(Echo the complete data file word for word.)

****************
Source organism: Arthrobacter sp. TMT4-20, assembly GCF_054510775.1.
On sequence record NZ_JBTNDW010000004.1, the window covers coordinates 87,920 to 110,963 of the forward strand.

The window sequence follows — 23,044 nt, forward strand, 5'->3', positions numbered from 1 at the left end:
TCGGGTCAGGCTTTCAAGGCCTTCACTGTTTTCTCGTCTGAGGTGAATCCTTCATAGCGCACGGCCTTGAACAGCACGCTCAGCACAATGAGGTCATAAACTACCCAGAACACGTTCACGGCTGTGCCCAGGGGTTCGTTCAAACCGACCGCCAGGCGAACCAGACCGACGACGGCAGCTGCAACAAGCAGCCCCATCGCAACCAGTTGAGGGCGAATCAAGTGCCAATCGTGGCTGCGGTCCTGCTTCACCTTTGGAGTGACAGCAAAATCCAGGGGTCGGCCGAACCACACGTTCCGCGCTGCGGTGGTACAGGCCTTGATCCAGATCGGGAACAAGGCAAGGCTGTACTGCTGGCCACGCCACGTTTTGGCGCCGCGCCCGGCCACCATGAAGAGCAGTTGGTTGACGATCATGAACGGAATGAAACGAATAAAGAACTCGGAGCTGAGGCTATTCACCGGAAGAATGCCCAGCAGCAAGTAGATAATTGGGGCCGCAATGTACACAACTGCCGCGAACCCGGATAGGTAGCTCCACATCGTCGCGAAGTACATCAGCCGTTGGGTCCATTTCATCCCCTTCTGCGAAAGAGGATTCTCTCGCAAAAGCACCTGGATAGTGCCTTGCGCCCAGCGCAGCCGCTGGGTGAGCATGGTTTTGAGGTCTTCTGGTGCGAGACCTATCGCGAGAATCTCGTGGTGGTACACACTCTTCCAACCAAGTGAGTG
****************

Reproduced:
Source organism: Arthrobacter sp. TMT4-20, assembly GCF_054510775.1.
On sequence record NZ_JBTNDW010000004.1, the window covers coordinates 87,920 to 110,963 of the forward strand.

The window sequence follows — 23,044 nt, forward strand, 5'->3', positions numbered from 1 at the left end:
TCGGGTCAGGCTTTCAAGGCCTTCACTGTTTTCTCGTCTGAGGTGAATCCTTCATAGCGCACGGCCTTGAACAGCACGCTCAGCACAATGAGGTCATAAACTACCCAGAACACGTTCACGGCTGTGCCCAGGGGTTCGTTCAAACCGACCGCCAGGCGAACCAGACCGACGACGGCAGCTGCAACAAGCAGCCCCATCGCAACCAGTTGAGGGCGAATCAAGTGCCAATCGTGGCTGCGGTCCTGCTTCACCTTTGGAGTGACAGCAAAATCCAGGGGTCGGCCGAACCACACGTTCCGCGCTGCGGTGGTACAGGCCTTGATCCAGATCGGGAACAAGGCAAGGCTGTACTGCTGGCCACGCCACGTTTTGGCGCCGCGCCCGGCCACCATGAAGAGCAGTTGGTTGACGATCATGAACGGAATGAAACGAATAAAGAACTCGGAGCTGAGGCTATTCACCGGAAGAATGCCCAGCAGCAAGTAGATAATTGGGGCCGCAATGTACACAACTGCCGCGAACCCGGATAGGTAGCTCCACATCGTCGCGAAGTACATCAGCCGTTGGGTCCATTTCATCCCCTTCTGCGAAAGAGGATTCTCTCGCAAAAGCACCTGGATAGTGCCTTGCGCCCAGCGCAGCCGCTGGGTGAGCATGGTTTTGAGGTCTTCTGGTGCGAGACCTATCGCGAGAATCTCGTGGTGGTACACACTCTTCCAACCAAGTGAGTG